Posted by BY DANIEL ALABRAH | 6 December 2021 | 757 times
BY DANIEL ALABRAH
Nembe oil spill is just a tip of the iceberg of the environmental terrorism that has been the lot of the Niger Delta people for over 60 years of oil exploration in the region.
Reading one Mallam Kabiru Yusuf’s diatribe against the Bayelsa State Governor, Senator Douye Diri, on the current spillage in Nembe community (also in Bayelsa State) leaves you with a feeling of shock, nausea, outright revulsion or all of these.
Since November 5, 2021 when it was first reported, hydrocarbon resources of gas and crude oil have been spewing unabated into the Santa Barbara River from the damaged Aiteo Exploration and Production Company Limited’s OML 29 Wellhead 1 platform in Nembe.
Mallam Yusuf, who claims to be President, Arewa Consultative Youth Movement and Convener, Association of Northern Youth Groups, might not have visited the spill site to see the wastage, the pollution and environmental disaster at first hand. He might also not have been to the oil-producing Niger Delta region to be able to understand the plight of the people that produce the wealth of Nigeria. It is always convenient to assume your father’s farmland is the largest when you have not seen your friend’s dad’s farmland.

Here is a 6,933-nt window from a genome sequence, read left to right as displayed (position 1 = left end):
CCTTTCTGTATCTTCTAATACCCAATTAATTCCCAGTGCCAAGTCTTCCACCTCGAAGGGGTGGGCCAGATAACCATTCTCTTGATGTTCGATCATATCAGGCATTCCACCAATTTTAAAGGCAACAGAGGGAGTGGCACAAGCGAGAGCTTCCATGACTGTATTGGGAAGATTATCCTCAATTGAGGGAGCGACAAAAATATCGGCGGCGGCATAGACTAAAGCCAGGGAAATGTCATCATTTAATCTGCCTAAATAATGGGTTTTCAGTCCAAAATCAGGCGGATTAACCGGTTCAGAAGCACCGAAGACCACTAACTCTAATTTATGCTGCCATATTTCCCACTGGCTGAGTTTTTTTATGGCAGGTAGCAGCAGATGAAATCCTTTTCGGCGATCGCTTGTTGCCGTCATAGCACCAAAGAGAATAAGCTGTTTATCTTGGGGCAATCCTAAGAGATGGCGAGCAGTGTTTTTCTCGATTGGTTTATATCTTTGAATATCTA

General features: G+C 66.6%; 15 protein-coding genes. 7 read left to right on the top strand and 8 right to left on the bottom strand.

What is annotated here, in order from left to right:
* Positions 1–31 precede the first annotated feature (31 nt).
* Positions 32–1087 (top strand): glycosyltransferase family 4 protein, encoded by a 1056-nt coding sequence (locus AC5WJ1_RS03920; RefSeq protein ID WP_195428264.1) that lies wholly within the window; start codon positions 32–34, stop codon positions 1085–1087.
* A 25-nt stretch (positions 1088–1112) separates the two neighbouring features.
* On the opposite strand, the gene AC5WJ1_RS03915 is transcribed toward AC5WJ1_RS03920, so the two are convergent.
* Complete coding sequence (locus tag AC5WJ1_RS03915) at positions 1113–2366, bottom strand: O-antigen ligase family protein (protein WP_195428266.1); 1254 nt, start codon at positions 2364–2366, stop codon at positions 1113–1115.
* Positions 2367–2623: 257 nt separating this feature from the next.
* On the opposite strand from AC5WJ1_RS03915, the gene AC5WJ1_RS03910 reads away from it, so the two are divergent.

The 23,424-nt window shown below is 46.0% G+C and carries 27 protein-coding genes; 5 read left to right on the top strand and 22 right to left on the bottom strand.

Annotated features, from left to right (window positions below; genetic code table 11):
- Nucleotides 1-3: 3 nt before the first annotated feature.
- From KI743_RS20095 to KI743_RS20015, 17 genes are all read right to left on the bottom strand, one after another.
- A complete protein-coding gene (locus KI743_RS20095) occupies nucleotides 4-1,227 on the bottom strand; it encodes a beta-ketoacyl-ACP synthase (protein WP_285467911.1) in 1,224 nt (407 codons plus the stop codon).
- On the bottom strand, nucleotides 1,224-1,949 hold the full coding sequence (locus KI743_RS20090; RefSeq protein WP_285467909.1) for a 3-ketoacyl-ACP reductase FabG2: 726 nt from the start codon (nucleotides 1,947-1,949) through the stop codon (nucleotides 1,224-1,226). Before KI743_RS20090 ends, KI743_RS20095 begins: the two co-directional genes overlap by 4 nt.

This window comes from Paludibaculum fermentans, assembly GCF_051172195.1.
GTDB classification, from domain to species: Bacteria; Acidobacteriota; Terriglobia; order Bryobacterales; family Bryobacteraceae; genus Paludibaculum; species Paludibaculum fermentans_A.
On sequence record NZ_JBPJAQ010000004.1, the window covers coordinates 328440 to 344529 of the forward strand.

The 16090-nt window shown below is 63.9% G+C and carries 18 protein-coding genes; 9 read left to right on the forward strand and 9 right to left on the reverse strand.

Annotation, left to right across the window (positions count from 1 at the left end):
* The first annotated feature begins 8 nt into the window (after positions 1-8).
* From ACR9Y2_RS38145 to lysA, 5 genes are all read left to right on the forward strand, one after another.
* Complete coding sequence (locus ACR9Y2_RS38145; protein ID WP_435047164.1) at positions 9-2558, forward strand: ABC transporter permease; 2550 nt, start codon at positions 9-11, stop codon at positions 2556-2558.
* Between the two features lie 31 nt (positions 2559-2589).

From the piece, Yusuf easily gave himself away as a meddlesome interloper, who was dancing to a beat wrongly played for him by his paymasters. His criticism of the Bayelsa Governor for calling a spade what it is after visiting the spill site falls flat on its face on several fronts. And terribly so.
For accusing Governor Diri of politicising and over-reacting to a disaster that occurred in his own state, Yusuf unwittingly became a victim of his own accusation. Of course, prodded by his paymasters; the pipers dictating the tune for a servile lackey like him.
Perhaps, Yusuf expected platitudes from the governor after seeing such magnitude of spillage and the damage it had caused to the rivers, rivulets, waterways, mangroves as well as the flora and fauna of the area. Let me remind Yusuf that this occurred in Bayelsa and not somewhere else.
In clearer relief, the Nembe oil spill is just a tip of the iceberg of the environmental terrorism that has been the lot of the Niger Delta people for over 60 years of oil exploration in the region. If Yusuf and his ilk are not comfortable (just as every other Nigerian) with the banditry, insurgency and terrorism ravaging the northern states, I guess he and his pipers expect Governor Diri to celebrate the environmental terrorism and degradation in the Niger Delta that the Nembe spill exemplifies.
One is tempted to ask: what is Yusuf’s grouse? In his ignorance, he queried why it took the governor about a month to visit the site. Blinded by the haste to take potshots at the state’s helmsman, Yusuf forgot that the major owners of the platform – the federal government – did not go there until three weeks after the disaster occurred. The Minister of State for Petroleum Resources, Chief Timipre Sylva, who is a Nembe indigene, did not visit the spill site till November 25. That was after a directive from President Muhammadu Buhari, who is the Minister of Petroleum Resources.